Over the past several years, great strides have been made towards outfitting test cars with the ability to “talk” to one another. Many of these test vehicles have already been involved in real-world trials. Vehicle-to-vehicle communication is being explored primarily for its potential to reduce the number of preventable accidents that occur on U.S. highways and surface streets.
Recently, the National Highway Traffic Safety Administration indicated that it is taking administrative steps to support this particular kind of safety technology. When functioning properly, this advance would allow cars and light trucks to essentially warn each other about potentially dangerous activity occurring around them. It is hoped that this kind of instinctive communication will help to prevent a number of common kinds of accidents.
However, motorists are not the only travelers in need of such technology. Motorcyclists also suffer high rates of accidents, many of which can be prevented. If communication technology is developed for motorcycles, it is conceivable that many motorcycle accidents will be prevented as a result.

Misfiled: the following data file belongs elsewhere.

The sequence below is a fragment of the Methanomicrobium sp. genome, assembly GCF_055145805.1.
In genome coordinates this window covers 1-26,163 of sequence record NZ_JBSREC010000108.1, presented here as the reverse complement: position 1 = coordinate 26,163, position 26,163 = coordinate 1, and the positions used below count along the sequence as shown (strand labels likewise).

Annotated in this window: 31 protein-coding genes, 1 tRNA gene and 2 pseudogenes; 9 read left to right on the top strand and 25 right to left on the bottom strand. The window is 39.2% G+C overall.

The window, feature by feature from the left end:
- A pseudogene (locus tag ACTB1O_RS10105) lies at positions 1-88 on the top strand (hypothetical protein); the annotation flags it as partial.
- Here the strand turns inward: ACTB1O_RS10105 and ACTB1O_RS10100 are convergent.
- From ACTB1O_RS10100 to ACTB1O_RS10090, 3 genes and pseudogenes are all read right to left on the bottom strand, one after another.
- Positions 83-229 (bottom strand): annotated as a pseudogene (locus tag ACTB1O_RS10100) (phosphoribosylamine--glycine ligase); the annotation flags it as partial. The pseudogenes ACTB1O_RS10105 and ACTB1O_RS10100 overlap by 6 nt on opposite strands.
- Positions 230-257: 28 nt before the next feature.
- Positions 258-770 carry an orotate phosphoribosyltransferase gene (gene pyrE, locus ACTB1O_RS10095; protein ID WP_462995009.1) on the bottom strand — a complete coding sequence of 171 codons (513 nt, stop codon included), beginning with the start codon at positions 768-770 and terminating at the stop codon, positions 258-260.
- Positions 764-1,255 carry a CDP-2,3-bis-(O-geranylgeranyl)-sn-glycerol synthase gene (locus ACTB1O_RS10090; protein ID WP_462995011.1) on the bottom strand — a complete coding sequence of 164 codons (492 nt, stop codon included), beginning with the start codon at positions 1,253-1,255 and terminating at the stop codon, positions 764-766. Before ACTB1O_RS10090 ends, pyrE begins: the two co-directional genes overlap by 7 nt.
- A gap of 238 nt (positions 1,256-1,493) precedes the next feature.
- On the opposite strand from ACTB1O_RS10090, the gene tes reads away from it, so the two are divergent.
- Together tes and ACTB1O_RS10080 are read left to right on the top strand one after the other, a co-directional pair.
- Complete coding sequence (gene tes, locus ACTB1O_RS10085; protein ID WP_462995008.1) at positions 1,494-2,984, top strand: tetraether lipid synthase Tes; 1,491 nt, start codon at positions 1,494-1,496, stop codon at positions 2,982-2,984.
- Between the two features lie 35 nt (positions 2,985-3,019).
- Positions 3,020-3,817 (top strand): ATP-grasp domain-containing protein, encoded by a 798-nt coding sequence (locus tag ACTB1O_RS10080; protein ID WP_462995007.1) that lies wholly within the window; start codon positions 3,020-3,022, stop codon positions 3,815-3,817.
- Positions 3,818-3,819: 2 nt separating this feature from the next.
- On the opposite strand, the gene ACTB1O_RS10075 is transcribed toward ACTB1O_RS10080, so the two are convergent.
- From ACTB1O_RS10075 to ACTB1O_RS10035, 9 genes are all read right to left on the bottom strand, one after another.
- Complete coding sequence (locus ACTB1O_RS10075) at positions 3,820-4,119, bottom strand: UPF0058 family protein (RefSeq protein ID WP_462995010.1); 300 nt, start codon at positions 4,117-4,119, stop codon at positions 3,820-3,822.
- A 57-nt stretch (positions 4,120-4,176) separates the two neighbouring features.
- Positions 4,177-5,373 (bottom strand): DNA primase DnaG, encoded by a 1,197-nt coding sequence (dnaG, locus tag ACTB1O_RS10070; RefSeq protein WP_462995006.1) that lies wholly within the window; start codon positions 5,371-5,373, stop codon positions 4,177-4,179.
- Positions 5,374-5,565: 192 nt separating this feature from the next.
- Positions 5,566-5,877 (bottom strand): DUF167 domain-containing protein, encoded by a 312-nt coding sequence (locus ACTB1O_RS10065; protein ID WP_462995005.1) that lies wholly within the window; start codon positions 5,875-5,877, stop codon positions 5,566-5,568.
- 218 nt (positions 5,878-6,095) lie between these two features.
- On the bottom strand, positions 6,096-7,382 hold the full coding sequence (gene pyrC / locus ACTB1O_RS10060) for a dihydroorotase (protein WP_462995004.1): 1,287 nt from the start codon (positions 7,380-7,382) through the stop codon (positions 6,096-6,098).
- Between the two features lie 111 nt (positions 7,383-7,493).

According to a famous report on motorcycle crashes referred as the Hurt Report, “The failure of motorists to detect and recognize motorcycles in traffic is the predominating cause of motorcycle accidents. The driver of the other vehicle involved in collision with the motorcycle did not see the motorcycle before the collision, or did not see the motorcycle until too late to avoid the collision.”
If motorists are instinctively warned about motorcycle activity that could result in an accident, they can be given a better chance to respond appropriately and safely for the benefit of all.
Source: Ultimate Motorcycling, “Vehicle-to-Vehicle Communications for Motorcycles?” Gary Ilminen, Jan. 6, 2015